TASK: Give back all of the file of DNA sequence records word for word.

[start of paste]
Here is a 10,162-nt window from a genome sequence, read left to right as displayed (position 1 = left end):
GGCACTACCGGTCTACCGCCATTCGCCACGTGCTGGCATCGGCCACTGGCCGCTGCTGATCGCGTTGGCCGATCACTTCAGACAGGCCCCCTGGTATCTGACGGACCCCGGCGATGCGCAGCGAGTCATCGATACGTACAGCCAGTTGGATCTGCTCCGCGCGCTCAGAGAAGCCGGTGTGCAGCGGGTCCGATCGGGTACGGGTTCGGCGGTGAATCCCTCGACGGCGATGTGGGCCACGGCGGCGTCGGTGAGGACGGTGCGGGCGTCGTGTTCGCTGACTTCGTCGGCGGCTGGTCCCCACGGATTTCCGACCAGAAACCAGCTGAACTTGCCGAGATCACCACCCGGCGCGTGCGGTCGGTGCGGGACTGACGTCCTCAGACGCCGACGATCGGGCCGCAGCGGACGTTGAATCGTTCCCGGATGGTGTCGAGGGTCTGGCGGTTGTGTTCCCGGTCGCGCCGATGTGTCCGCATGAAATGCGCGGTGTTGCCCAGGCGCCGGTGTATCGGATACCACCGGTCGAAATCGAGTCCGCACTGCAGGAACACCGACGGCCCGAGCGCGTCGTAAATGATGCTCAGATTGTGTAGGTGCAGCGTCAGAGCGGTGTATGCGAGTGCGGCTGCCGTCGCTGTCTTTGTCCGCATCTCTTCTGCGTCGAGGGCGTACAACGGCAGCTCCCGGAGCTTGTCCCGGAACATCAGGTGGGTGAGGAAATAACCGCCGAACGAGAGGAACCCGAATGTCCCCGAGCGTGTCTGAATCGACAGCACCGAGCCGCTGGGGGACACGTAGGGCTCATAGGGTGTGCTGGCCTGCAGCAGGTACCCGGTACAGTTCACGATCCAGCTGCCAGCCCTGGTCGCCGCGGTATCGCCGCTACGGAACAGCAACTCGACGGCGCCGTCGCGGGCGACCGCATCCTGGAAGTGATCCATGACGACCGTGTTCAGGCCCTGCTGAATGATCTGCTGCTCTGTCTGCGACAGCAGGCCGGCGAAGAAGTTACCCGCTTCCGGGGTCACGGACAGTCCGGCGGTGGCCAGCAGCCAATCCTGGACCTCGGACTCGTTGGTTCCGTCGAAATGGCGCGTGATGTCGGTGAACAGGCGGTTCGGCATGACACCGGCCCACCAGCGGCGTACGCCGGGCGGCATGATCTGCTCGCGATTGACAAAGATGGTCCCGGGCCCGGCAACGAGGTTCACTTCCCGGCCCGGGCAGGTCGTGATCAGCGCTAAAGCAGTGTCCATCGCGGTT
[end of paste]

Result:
Here is a 10,162-nt window from a genome sequence, read left to right as displayed (position 1 = left end):
GGCACTACCGGTCTACCGCCATTCGCCACGTGCTGGCATCGGCCACTGGCCGCTGCTGATCGCGTTGGCCGATCACTTCAGACAGGCCCCCTGGTATCTGACGGACCCCGGCGATGCGCAGCGAGTCATCGATACGTACAGCCAGTTGGATCTGCTCCGCGCGCTCAGAGAAGCCGGTGTGCAGCGGGTCCGATCGGGTACGGGTTCGGCGGTGAATCCCTCGACGGCGATGTGGGCCACGGCGGCGTCGGTGAGGACGGTGCGGGCGTCGTGTTCGCTGACTTCGTCGGCGGCTGGTCCCCACGGATTTCCGACCAGAAACCAGCTGAACTTGCCGAGATCACCACCCGGCGCGTGCGGTCGGTGCGGGACTGACGTCCTCAGACGCCGACGATCGGGCCGCAGCGGACGTTGAATCGTTCCCGGATGGTGTCGAGGGTCTGGCGGTTGTGTTCCCGGTCGCGCCGATGTGTCCGCATGAAATGCGCGGTGTTGCCCAGGCGCCGGTGTATCGGATACCACCGGTCGAAATCGAGTCCGCACTGCAGGAACACCGACGGCCCGAGCGCGTCGTAAATGATGCTCAGATTGTGTAGGTGCAGCGTCAGAGCGGTGTATGCGAGTGCGGCTGCCGTCGCTGTCTTTGTCCGCATCTCTTCTGCGTCGAGGGCGTACAACGGCAGCTCCCGGAGCTTGTCCCGGAACATCAGGTGGGTGAGGAAATAACCGCCGAACGAGAGGAACCCGAATGTCCCCGAGCGTGTCTGAATCGACAGCACCGAGCCGCTGGGGGACACGTAGGGCTCATAGGGTGTGCTGGCCTGCAGCAGGTACCCGGTACAGTTCACGATCCAGCTGCCAGCCCTGGTCGCCGCGGTATCGCCGCTACGGAACAGCAACTCGACGGCGCCGTCGCGGGCGACCGCATCCTGGAAGTGATCCATGACGACCGTGTTCAGGCCCTGCTGAATGATCTGCTGCTCTGTCTGCGACAGCAGGCCGGCGAAGAAGTTACCCGCTTCCGGGGTCACGGACAGTCCGGCGGTGGCCAGCAGCCAATCCTGGACCTCGGACTCGTTGGTTCCGTCGAAATGGCGCGTGATGTCGGTGAACAGGCGGTTCGGCATGACACCGGCCCACCAGCGGCGTACGCCGGGCGGCATGATCTGCTCGCGATTGACAAAGATGGTCCCGGGCCCGGCAACGAGGTTCACTTCCCGGCCCGGGCAGGTCGTGATCAGCGCTAAAGCAGTGTCCATCGCGGTT